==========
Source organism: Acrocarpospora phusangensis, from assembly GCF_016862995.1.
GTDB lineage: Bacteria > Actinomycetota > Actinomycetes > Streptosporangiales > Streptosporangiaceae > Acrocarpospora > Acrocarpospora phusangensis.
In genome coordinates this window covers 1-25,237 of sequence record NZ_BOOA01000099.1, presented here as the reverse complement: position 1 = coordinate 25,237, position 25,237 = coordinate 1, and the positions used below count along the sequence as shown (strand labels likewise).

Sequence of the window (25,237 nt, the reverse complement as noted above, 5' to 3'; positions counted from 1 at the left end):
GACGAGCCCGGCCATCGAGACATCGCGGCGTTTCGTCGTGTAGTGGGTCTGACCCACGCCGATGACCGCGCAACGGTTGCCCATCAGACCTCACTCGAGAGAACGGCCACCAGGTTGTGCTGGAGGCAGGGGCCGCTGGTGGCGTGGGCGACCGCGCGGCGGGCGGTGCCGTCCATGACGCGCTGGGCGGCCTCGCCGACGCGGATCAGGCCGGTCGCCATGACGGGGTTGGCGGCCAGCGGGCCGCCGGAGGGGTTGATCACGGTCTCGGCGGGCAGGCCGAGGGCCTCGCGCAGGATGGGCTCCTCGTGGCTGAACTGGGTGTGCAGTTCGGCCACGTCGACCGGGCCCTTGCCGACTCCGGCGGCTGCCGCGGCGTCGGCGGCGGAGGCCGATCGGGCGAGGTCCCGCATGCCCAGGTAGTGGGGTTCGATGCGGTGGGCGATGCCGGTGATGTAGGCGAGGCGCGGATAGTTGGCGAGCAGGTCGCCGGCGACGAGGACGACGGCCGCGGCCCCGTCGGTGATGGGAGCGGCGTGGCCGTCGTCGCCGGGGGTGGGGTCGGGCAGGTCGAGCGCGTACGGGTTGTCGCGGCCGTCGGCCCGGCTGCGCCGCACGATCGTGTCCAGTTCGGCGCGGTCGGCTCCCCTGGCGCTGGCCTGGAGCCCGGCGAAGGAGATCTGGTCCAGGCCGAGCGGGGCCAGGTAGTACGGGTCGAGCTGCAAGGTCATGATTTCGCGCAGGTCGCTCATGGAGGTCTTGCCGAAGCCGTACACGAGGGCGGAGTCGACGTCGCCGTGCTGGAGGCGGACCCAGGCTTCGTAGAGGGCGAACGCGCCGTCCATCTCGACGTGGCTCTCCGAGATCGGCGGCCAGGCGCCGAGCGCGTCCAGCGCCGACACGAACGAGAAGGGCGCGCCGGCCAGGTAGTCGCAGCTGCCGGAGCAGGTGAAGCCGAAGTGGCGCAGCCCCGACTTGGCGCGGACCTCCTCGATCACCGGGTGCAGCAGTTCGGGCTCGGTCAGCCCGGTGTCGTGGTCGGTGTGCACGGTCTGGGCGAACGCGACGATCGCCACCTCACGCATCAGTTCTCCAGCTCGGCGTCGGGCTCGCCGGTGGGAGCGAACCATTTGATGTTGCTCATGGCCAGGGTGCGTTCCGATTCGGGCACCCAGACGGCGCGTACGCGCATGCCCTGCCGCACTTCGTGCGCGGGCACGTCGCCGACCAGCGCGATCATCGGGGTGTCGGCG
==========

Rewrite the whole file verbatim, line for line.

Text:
Source organism: Acrocarpospora phusangensis, from assembly GCF_016862995.1.
GTDB lineage: Bacteria > Actinomycetota > Actinomycetes > Streptosporangiales > Streptosporangiaceae > Acrocarpospora > Acrocarpospora phusangensis.
In genome coordinates this window covers 1-25,237 of sequence record NZ_BOOA01000099.1, presented here as the reverse complement: position 1 = coordinate 25,237, position 25,237 = coordinate 1, and the positions used below count along the sequence as shown (strand labels likewise).

Sequence of the window (25,237 nt, the reverse complement as noted above, 5' to 3'; positions counted from 1 at the left end):
GACGAGCCCGGCCATCGAGACATCGCGGCGTTTCGTCGTGTAGTGGGTCTGACCCACGCCGATGACCGCGCAACGGTTGCCCATCAGACCTCACTCGAGAGAACGGCCACCAGGTTGTGCTGGAGGCAGGGGCCGCTGGTGGCGTGGGCGACCGCGCGGCGGGCGGTGCCGTCCATGACGCGCTGGGCGGCCTCGCCGACGCGGATCAGGCCGGTCGCCATGACGGGGTTGGCGGCCAGCGGGCCGCCGGAGGGGTTGATCACGGTCTCGGCGGGCAGGCCGAGGGCCTCGCGCAGGATGGGCTCCTCGTGGCTGAACTGGGTGTGCAGTTCGGCCACGTCGACCGGGCCCTTGCCGACTCCGGCGGCTGCCGCGGCGTCGGCGGCGGAGGCCGATCGGGCGAGGTCCCGCATGCCCAGGTAGTGGGGTTCGATGCGGTGGGCGATGCCGGTGATGTAGGCGAGGCGCGGATAGTTGGCGAGCAGGTCGCCGGCGACGAGGACGACGGCCGCGGCCCCGTCGGTGATGGGAGCGGCGTGGCCGTCGTCGCCGGGGGTGGGGTCGGGCAGGTCGAGCGCGTACGGGTTGTCGCGGCCGTCGGCCCGGCTGCGCCGCACGATCGTGTCCAGTTCGGCGCGGTCGGCTCCCCTGGCGCTGGCCTGGAGCCCGGCGAAGGAGATCTGGTCCAGGCCGAGCGGGGCCAGGTAGTACGGGTCGAGCTGCAAGGTCATGATTTCGCGCAGGTCGCTCATGGAGGTCTTGCCGAAGCCGTACACGAGGGCGGAGTCGACGTCGCCGTGCTGGAGGCGGACCCAGGCTTCGTAGAGGGCGAACGCGCCGTCCATCTCGACGTGGCTCTCCGAGATCGGCGGCCAGGCGCCGAGCGCGTCCAGCGCCGACACGAACGAGAAGGGCGCGCCGGCCAGGTAGTCGCAGCTGCCGGAGCAGGTGAAGCCGAAGTGGCGCAGCCCCGACTTGGCGCGGACCTCCTCGATCACCGGGTGCAGCAGTTCGGGCTCGGTCAGCCCGGTGTCGTGGTCGGTGTGCACGGTCTGGGCGAACGCGACGATCGCCACCTCACGCATCAGTTCTCCAGCTCGGCGTCGGGCTCGCCGGTGGGAGCGAACCATTTGATGTTGCTCATGGCCAGGGTGCGTTCCGATTCGGGCACCCAGACGGCGCGTACGCGCATGCCCTGCCGCACTTCGTGCGCGGGCACGTCGCCGACCAGCGCGATCATCGGGGTGTCGGCG